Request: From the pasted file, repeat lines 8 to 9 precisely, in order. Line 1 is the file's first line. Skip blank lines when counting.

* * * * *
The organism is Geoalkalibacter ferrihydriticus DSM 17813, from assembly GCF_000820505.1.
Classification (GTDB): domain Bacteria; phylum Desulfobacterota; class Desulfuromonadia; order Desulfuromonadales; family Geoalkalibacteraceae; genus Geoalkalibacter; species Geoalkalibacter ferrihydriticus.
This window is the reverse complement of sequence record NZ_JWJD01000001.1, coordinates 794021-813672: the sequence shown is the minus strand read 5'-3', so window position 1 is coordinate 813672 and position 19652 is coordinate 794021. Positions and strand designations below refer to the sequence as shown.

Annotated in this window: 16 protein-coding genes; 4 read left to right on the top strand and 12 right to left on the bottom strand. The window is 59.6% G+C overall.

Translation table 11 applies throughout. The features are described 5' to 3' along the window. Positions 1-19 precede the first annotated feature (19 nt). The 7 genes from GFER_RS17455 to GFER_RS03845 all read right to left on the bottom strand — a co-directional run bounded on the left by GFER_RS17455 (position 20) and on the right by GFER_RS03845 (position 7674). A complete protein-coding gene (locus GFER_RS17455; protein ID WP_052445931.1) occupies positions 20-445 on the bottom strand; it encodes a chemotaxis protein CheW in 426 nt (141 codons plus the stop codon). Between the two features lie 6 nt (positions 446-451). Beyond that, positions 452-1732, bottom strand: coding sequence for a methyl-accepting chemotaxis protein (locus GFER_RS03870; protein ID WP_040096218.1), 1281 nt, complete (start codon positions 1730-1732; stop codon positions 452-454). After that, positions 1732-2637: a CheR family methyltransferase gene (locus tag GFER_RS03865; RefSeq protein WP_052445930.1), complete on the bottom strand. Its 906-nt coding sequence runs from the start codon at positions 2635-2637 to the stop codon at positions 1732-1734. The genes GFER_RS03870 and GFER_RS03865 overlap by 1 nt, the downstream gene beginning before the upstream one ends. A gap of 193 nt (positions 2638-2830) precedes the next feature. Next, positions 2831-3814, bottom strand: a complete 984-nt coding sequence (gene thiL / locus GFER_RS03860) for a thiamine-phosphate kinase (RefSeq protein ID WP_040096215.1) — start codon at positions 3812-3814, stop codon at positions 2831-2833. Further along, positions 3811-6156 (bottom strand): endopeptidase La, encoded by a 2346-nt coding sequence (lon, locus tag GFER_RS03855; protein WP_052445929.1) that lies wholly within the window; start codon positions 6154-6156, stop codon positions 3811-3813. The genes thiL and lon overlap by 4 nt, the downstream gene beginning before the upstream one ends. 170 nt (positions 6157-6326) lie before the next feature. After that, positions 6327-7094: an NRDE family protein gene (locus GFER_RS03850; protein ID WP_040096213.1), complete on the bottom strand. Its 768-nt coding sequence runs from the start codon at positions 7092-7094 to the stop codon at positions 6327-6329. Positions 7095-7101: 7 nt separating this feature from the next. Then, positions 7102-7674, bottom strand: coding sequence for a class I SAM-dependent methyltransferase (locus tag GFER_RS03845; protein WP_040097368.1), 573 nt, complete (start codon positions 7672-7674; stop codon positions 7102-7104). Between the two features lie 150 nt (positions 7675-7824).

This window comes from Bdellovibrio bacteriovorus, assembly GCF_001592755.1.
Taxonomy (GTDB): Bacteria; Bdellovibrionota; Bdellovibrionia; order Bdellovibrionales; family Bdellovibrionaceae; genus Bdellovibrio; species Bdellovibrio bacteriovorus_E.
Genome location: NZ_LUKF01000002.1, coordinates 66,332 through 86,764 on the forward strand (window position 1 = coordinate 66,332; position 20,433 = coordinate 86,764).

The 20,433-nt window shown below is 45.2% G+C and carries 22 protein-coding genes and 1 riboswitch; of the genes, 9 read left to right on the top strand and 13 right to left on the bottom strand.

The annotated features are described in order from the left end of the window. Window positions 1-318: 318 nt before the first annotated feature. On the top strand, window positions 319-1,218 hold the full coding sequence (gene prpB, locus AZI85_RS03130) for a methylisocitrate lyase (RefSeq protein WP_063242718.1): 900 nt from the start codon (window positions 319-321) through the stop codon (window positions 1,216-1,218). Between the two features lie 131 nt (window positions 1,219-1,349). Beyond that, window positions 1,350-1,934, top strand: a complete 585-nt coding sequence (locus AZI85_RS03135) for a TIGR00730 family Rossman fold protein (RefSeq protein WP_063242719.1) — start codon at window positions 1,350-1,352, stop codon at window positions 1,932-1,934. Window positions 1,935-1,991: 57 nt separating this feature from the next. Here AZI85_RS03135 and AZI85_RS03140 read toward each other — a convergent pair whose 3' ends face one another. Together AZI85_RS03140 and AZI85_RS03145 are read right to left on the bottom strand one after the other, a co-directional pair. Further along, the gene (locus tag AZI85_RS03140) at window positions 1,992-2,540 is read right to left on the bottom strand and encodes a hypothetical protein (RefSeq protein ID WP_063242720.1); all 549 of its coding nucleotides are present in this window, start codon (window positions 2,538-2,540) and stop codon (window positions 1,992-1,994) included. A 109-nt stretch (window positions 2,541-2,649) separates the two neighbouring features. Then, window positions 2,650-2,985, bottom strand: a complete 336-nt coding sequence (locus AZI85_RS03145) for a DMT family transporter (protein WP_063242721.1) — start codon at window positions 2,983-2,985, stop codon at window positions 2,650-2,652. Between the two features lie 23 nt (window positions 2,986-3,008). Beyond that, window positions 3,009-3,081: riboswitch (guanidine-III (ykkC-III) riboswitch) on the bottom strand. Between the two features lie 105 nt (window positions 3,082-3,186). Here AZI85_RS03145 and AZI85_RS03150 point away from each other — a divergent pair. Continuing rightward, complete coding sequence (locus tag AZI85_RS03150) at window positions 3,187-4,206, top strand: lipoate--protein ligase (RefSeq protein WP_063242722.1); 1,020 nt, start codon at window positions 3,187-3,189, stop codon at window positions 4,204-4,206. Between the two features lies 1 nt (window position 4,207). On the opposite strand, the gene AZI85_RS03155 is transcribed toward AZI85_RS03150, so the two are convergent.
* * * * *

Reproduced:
Genome location: NZ_LUKF01000002.1, coordinates 66,332 through 86,764 on the forward strand (window position 1 = coordinate 66,332; position 20,433 = coordinate 86,764).

The 20,433-nt window shown below is 45.2% G+C and carries 22 protein-coding genes and 1 riboswitch; of the genes, 9 read left to right on the top strand and 13 right to left on the bottom strand.